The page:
- Flash crash
- Not Applicable ()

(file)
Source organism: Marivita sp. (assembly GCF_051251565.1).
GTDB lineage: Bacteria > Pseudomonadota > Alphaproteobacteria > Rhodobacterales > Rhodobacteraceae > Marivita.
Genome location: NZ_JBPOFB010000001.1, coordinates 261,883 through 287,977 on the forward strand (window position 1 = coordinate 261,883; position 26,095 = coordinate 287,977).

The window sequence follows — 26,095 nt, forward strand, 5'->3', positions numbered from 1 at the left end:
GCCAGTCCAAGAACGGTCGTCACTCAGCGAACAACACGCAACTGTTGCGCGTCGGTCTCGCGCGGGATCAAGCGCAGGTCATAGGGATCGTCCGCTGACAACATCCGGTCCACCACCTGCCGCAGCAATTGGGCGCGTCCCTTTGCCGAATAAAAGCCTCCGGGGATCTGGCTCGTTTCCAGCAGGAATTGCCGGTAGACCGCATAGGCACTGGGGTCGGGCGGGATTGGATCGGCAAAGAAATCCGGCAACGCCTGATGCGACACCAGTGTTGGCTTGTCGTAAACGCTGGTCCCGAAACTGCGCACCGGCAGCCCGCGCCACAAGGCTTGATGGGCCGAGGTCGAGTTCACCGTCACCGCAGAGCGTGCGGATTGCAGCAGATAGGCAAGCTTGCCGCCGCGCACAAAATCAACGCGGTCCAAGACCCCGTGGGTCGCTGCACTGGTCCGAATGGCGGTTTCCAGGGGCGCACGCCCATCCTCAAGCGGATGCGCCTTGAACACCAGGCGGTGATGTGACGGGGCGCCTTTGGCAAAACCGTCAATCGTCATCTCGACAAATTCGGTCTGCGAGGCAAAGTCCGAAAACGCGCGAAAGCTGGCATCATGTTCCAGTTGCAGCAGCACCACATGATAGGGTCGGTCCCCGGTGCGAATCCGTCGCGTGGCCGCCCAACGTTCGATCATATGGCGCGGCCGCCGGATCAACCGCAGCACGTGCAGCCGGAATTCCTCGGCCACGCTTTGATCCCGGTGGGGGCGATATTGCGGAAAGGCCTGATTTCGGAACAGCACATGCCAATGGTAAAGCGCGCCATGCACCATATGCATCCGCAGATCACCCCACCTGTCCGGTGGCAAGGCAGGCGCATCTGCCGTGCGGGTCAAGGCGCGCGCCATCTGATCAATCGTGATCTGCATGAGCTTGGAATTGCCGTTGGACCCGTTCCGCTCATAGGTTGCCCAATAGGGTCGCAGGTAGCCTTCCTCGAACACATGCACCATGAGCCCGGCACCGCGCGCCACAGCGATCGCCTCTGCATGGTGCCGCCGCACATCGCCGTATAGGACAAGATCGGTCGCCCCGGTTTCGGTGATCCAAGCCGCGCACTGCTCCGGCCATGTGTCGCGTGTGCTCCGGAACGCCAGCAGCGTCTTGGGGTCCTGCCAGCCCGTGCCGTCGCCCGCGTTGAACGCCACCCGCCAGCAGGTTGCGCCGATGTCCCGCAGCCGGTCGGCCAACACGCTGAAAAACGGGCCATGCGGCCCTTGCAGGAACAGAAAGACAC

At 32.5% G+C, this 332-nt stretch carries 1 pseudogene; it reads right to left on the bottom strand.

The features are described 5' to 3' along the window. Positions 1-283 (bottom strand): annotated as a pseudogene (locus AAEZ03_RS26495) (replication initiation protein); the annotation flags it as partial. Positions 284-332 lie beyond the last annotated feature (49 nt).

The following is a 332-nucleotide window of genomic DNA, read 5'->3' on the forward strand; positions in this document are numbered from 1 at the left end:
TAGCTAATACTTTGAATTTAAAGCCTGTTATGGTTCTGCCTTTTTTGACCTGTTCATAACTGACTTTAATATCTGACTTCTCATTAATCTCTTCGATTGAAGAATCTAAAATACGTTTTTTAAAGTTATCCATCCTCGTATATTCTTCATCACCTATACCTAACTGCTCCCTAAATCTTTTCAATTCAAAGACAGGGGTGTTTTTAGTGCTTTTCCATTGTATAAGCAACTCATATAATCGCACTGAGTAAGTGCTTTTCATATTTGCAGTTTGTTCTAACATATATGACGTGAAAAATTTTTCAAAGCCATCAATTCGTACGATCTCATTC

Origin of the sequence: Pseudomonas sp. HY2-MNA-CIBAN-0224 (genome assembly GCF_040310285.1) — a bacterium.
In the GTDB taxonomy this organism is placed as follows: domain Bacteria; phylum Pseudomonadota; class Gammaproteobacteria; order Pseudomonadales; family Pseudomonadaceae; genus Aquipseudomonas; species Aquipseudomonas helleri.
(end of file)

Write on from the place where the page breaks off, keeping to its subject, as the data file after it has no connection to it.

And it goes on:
On May 6, 2010, at about 2:45 in the afternoon, the Dow Jones, an indicator of value on the US stock market, plunged by over 600 points (about 6 percent) – only to recover again 20 minutes later. The brevity of the event has led to it being nicknamed the "flash crash". An inquiry into the cause pointed the finger at "algorithmic trading" – a term for artificial intelligence computers executing trades automatically in accordance with pre-programmed rules. The speed of modern computers means this set of rules, the "algorithm", can run at tremendous speed, placing tens of thousands of trade orders in a fraction of a second the moment an opportunity is spotted. Trading on May 6 had already gotten off to a shaky start with the market falling by several hundred points. The inquiry concluded that this was then exacerbated by algorithmic trading systems rapidly selling up to cut their losses.